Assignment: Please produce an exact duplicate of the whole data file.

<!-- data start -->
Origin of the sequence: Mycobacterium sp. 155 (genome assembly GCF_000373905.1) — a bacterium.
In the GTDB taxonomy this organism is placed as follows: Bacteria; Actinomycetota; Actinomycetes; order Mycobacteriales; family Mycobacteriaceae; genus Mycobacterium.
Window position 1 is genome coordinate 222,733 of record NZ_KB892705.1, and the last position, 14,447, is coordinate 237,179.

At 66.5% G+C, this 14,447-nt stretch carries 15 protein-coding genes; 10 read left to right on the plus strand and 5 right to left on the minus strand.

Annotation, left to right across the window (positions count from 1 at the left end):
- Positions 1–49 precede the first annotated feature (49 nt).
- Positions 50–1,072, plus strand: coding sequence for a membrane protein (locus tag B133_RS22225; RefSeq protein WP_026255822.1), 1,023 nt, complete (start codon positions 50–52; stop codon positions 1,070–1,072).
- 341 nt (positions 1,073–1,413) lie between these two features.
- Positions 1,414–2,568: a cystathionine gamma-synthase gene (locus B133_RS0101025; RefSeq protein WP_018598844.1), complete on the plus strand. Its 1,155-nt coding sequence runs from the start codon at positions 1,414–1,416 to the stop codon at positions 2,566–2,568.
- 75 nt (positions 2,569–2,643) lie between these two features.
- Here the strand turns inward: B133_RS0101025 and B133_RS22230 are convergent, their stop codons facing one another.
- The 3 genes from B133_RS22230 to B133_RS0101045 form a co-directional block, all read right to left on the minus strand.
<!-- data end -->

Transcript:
Origin of the sequence: Mycobacterium sp. 155 (genome assembly GCF_000373905.1) — a bacterium.
In the GTDB taxonomy this organism is placed as follows: Bacteria; Actinomycetota; Actinomycetes; order Mycobacteriales; family Mycobacteriaceae; genus Mycobacterium.
Window position 1 is genome coordinate 222,733 of record NZ_KB892705.1, and the last position, 14,447, is coordinate 237,179.

At 66.5% G+C, this 14,447-nt stretch carries 15 protein-coding genes; 10 read left to right on the plus strand and 5 right to left on the minus strand.

Annotation, left to right across the window (positions count from 1 at the left end):
- Positions 1–49 precede the first annotated feature (49 nt).
- Positions 50–1,072, plus strand: coding sequence for a membrane protein (locus tag B133_RS22225; RefSeq protein WP_026255822.1), 1,023 nt, complete (start codon positions 50–52; stop codon positions 1,070–1,072).
- 341 nt (positions 1,073–1,413) lie between these two features.
- Positions 1,414–2,568: a cystathionine gamma-synthase gene (locus B133_RS0101025; RefSeq protein WP_018598844.1), complete on the plus strand. Its 1,155-nt coding sequence runs from the start codon at positions 1,414–1,416 to the stop codon at positions 2,566–2,568.
- 75 nt (positions 2,569–2,643) lie between these two features.
- Here the strand turns inward: B133_RS0101025 and B133_RS22230 are convergent, their stop codons facing one another.
- The 3 genes from B133_RS22230 to B133_RS0101045 form a co-directional block, all read right to left on the minus strand.